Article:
Advocates' Challenge to Adult Day Process Denied

by David Gorn

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A federal judge ruled last week to deny a motion that would have forced the Department of Health Care Services to alter the way it is handling enrollment in the new Community Based Adult Services program.

The ruling means CBAS enrollment will continue without changes unless Disability Rights California, the health advocacy group that filed the motion, appeals the ruling. Deadline for appeal is Friday.

"The federal Magistrate recommended full denial of the plaintiffs’ motion regarding their concern with the state’s implementation of the Adult Day Health Care settlement agreement," Norman Williams, director of public affairs for DHCS, said in a written statement.

"The motion addressed numerous important aspects of the implementation process. In each case the Magistrate found that the state has proceeded in an appropriate manner, acted in good faith, and was fully compliant with the settlement agreement," Williams wrote.

In her ruling issued Nov. 20 U.S. Magistrate Judge Jacqueline Scott Corley decided against all four of DRC's complaints. She ruled quality reviews of eligibility by DHCS are legal and that any delays in the eligibility hearing decisions did not violate the agreement.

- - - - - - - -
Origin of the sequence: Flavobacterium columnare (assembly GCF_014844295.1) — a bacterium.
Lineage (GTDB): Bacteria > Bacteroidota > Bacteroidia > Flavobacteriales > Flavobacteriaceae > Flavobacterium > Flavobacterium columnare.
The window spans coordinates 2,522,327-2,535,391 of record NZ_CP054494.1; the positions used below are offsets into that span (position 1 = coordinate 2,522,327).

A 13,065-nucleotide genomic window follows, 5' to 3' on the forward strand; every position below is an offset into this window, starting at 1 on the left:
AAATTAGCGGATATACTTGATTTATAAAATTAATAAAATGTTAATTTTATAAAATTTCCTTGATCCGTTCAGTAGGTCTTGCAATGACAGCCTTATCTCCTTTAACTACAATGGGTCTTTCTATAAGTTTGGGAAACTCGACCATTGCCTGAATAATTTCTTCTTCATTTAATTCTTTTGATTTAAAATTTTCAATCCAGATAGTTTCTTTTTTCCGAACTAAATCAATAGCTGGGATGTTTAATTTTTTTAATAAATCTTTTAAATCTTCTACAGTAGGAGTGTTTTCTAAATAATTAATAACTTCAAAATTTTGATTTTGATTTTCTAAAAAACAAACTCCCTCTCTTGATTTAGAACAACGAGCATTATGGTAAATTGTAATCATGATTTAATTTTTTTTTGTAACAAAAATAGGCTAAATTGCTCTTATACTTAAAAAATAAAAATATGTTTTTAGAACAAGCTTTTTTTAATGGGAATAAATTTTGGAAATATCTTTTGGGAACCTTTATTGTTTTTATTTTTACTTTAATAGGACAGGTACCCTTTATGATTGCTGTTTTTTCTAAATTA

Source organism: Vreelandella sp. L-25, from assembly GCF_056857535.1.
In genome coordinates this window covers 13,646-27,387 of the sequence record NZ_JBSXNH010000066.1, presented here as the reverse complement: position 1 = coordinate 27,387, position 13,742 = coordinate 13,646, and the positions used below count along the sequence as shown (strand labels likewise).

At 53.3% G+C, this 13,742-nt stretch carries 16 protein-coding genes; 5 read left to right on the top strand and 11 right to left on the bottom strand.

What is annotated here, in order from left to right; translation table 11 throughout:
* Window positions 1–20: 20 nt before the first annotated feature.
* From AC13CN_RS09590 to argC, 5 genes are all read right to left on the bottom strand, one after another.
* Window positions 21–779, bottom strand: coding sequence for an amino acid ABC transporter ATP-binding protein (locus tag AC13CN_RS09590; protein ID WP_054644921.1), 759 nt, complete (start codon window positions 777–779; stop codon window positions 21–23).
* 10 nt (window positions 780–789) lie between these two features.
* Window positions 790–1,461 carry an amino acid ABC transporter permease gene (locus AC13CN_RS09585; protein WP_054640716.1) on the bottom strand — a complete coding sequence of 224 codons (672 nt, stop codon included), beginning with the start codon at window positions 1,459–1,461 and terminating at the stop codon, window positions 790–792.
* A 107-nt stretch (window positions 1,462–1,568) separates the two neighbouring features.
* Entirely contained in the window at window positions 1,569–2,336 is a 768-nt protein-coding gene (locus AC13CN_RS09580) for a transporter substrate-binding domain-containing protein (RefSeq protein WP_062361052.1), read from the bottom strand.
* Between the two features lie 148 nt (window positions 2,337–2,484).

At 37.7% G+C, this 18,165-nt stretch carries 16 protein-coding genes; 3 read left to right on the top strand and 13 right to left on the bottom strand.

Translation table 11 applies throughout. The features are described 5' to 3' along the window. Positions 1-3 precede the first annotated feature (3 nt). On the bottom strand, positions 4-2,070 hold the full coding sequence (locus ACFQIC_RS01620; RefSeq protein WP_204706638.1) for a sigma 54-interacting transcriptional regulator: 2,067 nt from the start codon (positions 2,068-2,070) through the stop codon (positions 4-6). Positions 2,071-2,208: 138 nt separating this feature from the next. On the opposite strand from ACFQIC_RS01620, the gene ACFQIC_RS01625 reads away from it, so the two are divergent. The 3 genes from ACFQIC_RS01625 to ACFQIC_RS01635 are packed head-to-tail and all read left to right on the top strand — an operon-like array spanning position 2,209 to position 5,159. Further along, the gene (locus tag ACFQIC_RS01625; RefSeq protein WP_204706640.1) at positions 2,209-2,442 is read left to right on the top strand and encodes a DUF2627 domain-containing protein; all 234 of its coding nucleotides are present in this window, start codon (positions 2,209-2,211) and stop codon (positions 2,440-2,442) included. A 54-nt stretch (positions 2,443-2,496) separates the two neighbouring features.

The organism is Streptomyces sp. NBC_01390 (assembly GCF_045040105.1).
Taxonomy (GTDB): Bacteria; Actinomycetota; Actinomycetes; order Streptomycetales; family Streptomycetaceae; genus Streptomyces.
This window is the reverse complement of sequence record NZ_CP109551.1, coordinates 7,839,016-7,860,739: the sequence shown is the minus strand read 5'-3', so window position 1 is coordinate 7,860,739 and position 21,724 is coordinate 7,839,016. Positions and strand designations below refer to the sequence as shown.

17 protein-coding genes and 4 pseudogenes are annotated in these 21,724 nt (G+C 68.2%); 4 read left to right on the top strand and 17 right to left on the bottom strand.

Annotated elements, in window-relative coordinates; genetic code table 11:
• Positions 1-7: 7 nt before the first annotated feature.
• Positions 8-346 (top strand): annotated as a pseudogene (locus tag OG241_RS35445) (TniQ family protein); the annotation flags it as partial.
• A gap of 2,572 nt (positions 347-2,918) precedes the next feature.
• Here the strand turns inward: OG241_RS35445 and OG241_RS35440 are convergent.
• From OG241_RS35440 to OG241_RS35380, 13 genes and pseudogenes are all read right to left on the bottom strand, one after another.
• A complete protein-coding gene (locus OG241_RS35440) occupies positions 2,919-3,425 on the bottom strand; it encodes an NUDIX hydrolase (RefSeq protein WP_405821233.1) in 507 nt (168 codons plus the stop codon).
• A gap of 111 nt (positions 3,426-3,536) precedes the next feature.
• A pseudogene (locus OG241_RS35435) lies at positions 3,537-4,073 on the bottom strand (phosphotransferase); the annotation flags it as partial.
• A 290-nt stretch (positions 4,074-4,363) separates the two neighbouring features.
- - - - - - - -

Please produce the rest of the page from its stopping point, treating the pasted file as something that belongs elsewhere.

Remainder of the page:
"The Court is also not persuaded that Defendants' actions have violated … access and capacity [requirements]," Corley wrote.

Williams said the judge's decision is one more step in the successful implementation of the CBAS system. "We look forward to continuing our work with the plaintiffs to implement the settlement agreement and provide vital health care services through the Community-Based Adult Services program," Williams wrote.

Ken Esrailian
We are a CBAS Center and we have so many new challenges that going back and complaining about issues that were important in the past does not have any relevance any more. It is unfortunate that the judge did not consider any changes. However, we are so far into the implementation of the CBAS program, managed by the Managed Care Plans, that there is no path to return to or ask for any major changes. At this juncture I hope that all advocates including Disability Rights attorneys will put more emphases on the implementation of new CBAS program through Managed Care Plans, transition of Medi-Cal beneficiaries to Managed Care plans, educating Doctors to prevent their refusal to see Medi-Cal patients, and availability of care after transitions. It is very hard for CBAS Centers to operate in the new environment, but eventually they will adapt. However, the advocates must pay more attention on the cooperation of State, Managed Care Plans, Providers, and Beneficiaries
Debbie Toth
If I wasn't in the court room, I wouldn't have believed it myself. It is my educated guess that the previous judge, the Honorable Sandra Brown Armstrong, would have considered the damage - loss of life and institutionalization - much more compelling than this judge. She was simply without compassion. It was a sad day for very frail elders. I hope the state sees this and continues to partner with Centers to ensure no further harm is done - even though a judge seems to not be bothered by it.

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